6. "Thrift Store Shoes" - My first ever blues song (though blues aficionados will call it a swing tune, which it is) came to life in early 2008 when I was debating the next pair of shoes I wanted to get. And since I don't really like buying "new" stuff anymore, I decided I'd hit the resale shops in search of my next set of soles. On the album, I just wanted it to be the biggest jam possible, and since all the musicians involved are respective badasses, it kind've ended up that way.
7. "Fortune Teller" - this tune was written with my friend Dan Rose sitting outside of a local artists end-all, clear-all garage sale. That particular Tahlequah artist was Murv Jacob. It was a beautiful day. We were all sitting on the sidewalk, and I bought one of Murv and his gal Debbie's old rocking chairs. So I sit around with a guitar in hand and pencil and paper, which Dan and I traded back and forth. I ended up with the piece of paper with all our lyrics, which kind of fit together in a surreal way. A few months later, the music came to me on a road trip riding around with Bill Erickson & the New Migrant Workers and I found the lyric pages, so they naturally came together. The song makes me think of the old Tom Hanks movie, "Big," a scary psychedelic circus led by Steve Earle, and feeling like an outcast. Luckily, though, there's a pocket full of red and white peppermints. And a little help from Travis, Jeremy Watkins and Nooch.
8. "Living Out Loud" - A funny song that came about from my college daze. Has a good-feelin' Phish/Neil Young vibe to it, and features fellow musicians Chris Becker (mandolin), Ryan Jones (keys), Nooch (drums) backing up my electric guitar debut. The lyrics can be taken anyway you want to. Best enjoyed at a LOUD volume.
9. "Next to Me" - A sweet song about longing to be back with my lady so I can breathe easy again. Jeremy Watkins, who would later play fiddle on the track, would say, "That sounds like some good ole country music!" Surprisingly enough, I think he's right. There's alot of Travis' guitar on it and the train beat thrown down by el Noocho. If anybody would like to buy this song and put a pretty faced, Takamine strummin', Nashville nitwit behind this tune and put it out for greater public consumption, you'd be smart. Musically, it has alot of the same characteristics of one of my older tunes, "Born to Roam." It's just a whole step lower.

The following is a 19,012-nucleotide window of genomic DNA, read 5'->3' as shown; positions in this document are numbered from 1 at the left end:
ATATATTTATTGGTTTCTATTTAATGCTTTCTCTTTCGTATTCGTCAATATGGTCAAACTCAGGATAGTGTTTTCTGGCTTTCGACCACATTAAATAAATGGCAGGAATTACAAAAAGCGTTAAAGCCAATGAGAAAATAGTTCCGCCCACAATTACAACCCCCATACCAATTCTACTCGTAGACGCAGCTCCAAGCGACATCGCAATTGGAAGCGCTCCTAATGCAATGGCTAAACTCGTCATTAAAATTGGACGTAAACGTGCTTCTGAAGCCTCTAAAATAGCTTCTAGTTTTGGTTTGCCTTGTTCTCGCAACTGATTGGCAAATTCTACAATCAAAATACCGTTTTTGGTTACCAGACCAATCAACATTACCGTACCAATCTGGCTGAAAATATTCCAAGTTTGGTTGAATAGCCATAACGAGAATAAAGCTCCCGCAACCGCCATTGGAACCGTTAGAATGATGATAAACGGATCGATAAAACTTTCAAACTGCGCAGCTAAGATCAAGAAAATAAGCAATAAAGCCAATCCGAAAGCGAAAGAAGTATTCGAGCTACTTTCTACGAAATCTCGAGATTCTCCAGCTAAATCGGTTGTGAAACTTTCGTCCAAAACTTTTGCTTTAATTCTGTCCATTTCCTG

10."Oklahoma Brokedown Blues" is a few years old at this point. Wrote it when I started getting into the swing and jazz side of the acoustic guitar thanks to cats like Linville, Thomas Trapp and Rob Webb. The lyrics teeter back and forth between fantasy and reality, the fantasy being tied to the ideas of Okie grass, and the 'Kansas sucks, Texas blows' thoughts, while the realities of heartache more common than roadkill, beautiful sight after every turn, and the man looking down on long hair and hippie clothes are staunch. 3.2 beer bars, well, I've sang whiskey songs everywhere from Webbs to Roxies to Brewdogs to even the freakin' Spider Dome. Do you know about the Spider Dome? Better not, unless you've been broke down in the country just south of Stillwater. And the guitar and piano work of Linville and Jones, respectively, is completely sick!
11. "All By Myself" was written after getting out of a undesirable creative situation. I played solo gigs for years, but got into a band and devoted all my time and creative energy to it, only to have it all blow up in the end. That's the life of most bands though, and when I got back to playing solo gigs in Sept./Oct. 2006, I remembered how much fun it was. And like Tim Reynolds once told me, "Easier to breathe." Truth be told, the right collaboration at the right time feels just as good as being locked into the one-man-groove. I love that energy. But sometimes you need to be all by yourself.
12. "Hillbilly Reggae Girl" is the only song not written or arranged by me on the record. It is a Bill Erickson song and I highly encourage you to check out the rest of his song catalog. Linville set up a reggae loop and laid down the dobro, Lyle Deiter flew in the harmonica and I dropped the reggae bass line throughout the tune. I also chanked it up with Casey Peyton's banjitar - a banjo with a guitar neck and strung like a guitar. Turn it up and bounce!
13. "Turn Out the Lights" was one of the first five songs I wrote back in 1999. It's a tribute about the unfortunate loss of two of my cousins, who also happen to be brothers, Mike and Dan Mack. The song feels kind of lost and empty, which completely is reflected in the tone of the song. Mikey and Danny were killed in seperate accidents in southern Arizona, and it was tough for me because you're not supposed to have favorite cousins, but me, Mike and Dan shared several of the same interests and always got along. I miss them terribly and they're survived by their dad and mom, Don and Libby, and their oldest brother, Nate.